Millar was the guest speaker at a luncheon sponsored by the Tucker Business Association and said while the state has a AAA bond rating, the focus needs to shift more to small businesses.
“The biggest detriment we have in this state is education,” said Millar.
“Every kid doesn’t have to go to a four-year college in my opinion. And the reason I say that is that we graduate 56 percent after six years.”
The emphasis, he said, should be on getting students prepared to be productive citizens in the workforce with career readiness skills. Millar said because the majority of homes are not two-parent households, many students are not aware of the multitude of opportunities that are out there for them.
“We need to let them know in sixth- through eighth-grade what opportunities are out there,” he said. “By ninth grade every child is supposed to have an individual graduation plan.”
Millar said the plan would mainly be a motivating factor to get the students thinking about a future plan for their careers.
“If we don’t get them by sixth- to eighth-grade, they’ve dropped out mentally,” he said. “So we’ve gotta get them educated.”
Elsewhere on the education front, Millar mentioned the upcoming ruling from the Georgia Supreme Court in November on whether or not the Georgia Legislature’s suspension of the DeKalb Board of Education members was legitimate.
“I spent a lot of time with the governor on this particular situation — do I think the individual school board members got due process? The answer is ‘no’,” he said.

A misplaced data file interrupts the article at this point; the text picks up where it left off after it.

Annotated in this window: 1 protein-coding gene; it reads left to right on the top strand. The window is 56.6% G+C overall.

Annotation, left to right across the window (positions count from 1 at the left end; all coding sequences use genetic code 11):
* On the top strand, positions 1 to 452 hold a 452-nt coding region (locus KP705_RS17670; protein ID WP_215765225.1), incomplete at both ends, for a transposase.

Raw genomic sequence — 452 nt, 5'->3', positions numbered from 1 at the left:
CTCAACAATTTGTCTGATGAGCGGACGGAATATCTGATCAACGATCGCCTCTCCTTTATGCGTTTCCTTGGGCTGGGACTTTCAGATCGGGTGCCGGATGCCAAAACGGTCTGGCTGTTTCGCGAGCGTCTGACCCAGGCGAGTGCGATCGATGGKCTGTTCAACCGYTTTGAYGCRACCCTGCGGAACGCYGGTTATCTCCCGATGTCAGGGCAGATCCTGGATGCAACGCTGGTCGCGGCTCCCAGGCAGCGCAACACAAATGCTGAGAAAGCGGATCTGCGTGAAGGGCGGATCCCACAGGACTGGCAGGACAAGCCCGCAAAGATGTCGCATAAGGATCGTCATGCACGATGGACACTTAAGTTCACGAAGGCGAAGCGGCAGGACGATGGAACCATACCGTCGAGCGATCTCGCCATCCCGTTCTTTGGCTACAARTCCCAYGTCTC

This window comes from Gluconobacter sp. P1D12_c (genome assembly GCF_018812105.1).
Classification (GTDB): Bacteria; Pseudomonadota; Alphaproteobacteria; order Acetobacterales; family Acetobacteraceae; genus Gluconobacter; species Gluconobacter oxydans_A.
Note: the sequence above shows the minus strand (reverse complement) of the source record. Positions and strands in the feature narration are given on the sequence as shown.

“Now on the other hand you have 100,000 kids who could lose accreditation, which was more important? For me the 100,000 kids losing accreditation was more important.”
While he said he could not guess as to how the high court would rule, Millar did say the next question would be if those individuals would run in next year’s school board elections.
“So we did what we could as a legislature to keep DeKalb schools on a positive frame and I think so far it’s worked,” he said.
Cityhood bills for Lakeside and Tucker could hit the legislature in the upcoming session, but the main issue with those are the overlapping boundaries of the two areas.
There is the potential for viability for either, if they can resolve the boundary issues, said Millar.
Viability would also depend on the outcome of the economic feasibility studies being done on both areas. While he is not championing for one over the other, Millar said he is a proponent of giving residents the opportunity to vote on the form of government they want.